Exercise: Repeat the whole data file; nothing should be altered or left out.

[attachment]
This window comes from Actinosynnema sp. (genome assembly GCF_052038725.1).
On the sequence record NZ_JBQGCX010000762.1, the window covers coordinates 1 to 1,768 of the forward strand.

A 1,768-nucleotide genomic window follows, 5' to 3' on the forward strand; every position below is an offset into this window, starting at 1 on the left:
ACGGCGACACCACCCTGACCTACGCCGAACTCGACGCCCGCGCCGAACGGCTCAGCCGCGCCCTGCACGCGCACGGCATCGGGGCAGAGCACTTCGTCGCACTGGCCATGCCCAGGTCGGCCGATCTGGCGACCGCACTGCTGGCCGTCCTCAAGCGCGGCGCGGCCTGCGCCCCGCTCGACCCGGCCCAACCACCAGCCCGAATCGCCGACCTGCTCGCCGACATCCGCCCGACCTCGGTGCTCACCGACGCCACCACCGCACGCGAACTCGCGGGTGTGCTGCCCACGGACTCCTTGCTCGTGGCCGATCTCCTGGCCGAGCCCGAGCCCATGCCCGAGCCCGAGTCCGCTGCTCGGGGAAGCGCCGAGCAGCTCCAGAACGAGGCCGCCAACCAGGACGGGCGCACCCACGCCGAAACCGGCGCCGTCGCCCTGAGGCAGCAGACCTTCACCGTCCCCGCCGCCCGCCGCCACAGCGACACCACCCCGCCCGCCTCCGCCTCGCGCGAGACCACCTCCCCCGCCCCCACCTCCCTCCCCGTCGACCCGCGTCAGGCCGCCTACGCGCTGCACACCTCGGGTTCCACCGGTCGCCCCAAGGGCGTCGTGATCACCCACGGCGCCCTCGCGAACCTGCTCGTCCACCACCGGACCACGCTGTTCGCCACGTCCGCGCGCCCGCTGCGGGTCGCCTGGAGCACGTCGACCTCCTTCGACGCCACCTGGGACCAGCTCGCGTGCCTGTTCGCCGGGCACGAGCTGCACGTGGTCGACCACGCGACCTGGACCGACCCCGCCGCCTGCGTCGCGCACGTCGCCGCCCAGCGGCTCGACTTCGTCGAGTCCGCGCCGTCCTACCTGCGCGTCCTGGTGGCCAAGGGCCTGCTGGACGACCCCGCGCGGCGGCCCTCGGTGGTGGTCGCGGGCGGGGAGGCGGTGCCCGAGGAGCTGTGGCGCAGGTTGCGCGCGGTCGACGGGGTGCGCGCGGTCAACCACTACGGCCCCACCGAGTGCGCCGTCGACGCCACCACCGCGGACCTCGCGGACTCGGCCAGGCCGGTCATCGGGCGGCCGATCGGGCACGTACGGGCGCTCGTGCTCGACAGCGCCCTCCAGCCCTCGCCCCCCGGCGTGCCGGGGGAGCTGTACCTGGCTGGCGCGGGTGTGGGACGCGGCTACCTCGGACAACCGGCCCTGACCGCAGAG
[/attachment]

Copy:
This window comes from Actinosynnema sp. (genome assembly GCF_052038725.1).
On the sequence record NZ_JBQGCX010000762.1, the window covers coordinates 1 to 1,768 of the forward strand.

A 1,768-nucleotide genomic window follows, 5' to 3' on the forward strand; every position below is an offset into this window, starting at 1 on the left:
ACGGCGACACCACCCTGACCTACGCCGAACTCGACGCCCGCGCCGAACGGCTCAGCCGCGCCCTGCACGCGCACGGCATCGGGGCAGAGCACTTCGTCGCACTGGCCATGCCCAGGTCGGCCGATCTGGCGACCGCACTGCTGGCCGTCCTCAAGCGCGGCGCGGCCTGCGCCCCGCTCGACCCGGCCCAACCACCAGCCCGAATCGCCGACCTGCTCGCCGACATCCGCCCGACCTCGGTGCTCACCGACGCCACCACCGCACGCGAACTCGCGGGTGTGCTGCCCACGGACTCCTTGCTCGTGGCCGATCTCCTGGCCGAGCCCGAGCCCATGCCCGAGCCCGAGTCCGCTGCTCGGGGAAGCGCCGAGCAGCTCCAGAACGAGGCCGCCAACCAGGACGGGCGCACCCACGCCGAAACCGGCGCCGTCGCCCTGAGGCAGCAGACCTTCACCGTCCCCGCCGCCCGCCGCCACAGCGACACCACCCCGCCCGCCTCCGCCTCGCGCGAGACCACCTCCCCCGCCCCCACCTCCCTCCCCGTCGACCCGCGTCAGGCCGCCTACGCGCTGCACACCTCGGGTTCCACCGGTCGCCCCAAGGGCGTCGTGATCACCCACGGCGCCCTCGCGAACCTGCTCGTCCACCACCGGACCACGCTGTTCGCCACGTCCGCGCGCCCGCTGCGGGTCGCCTGGAGCACGTCGACCTCCTTCGACGCCACCTGGGACCAGCTCGCGTGCCTGTTCGCCGGGCACGAGCTGCACGTGGTCGACCACGCGACCTGGACCGACCCCGCCGCCTGCGTCGCGCACGTCGCCGCCCAGCGGCTCGACTTCGTCGAGTCCGCGCCGTCCTACCTGCGCGTCCTGGTGGCCAAGGGCCTGCTGGACGACCCCGCGCGGCGGCCCTCGGTGGTGGTCGCGGGCGGGGAGGCGGTGCCCGAGGAGCTGTGGCGCAGGTTGCGCGCGGTCGACGGGGTGCGCGCGGTCAACCACTACGGCCCCACCGAGTGCGCCGTCGACGCCACCACCGCGGACCTCGCGGACTCGGCCAGGCCGGTCATCGGGCGGCCGATCGGGCACGTACGGGCGCTCGTGCTCGACAGCGCCCTCCAGCCCTCGCCCCCCGGCGTGCCGGGGGAGCTGTACCTGGCTGGCGCGGGTGTGGGACGCGGCTACCTCGGACAACCGGCCCTGACCGCAGAG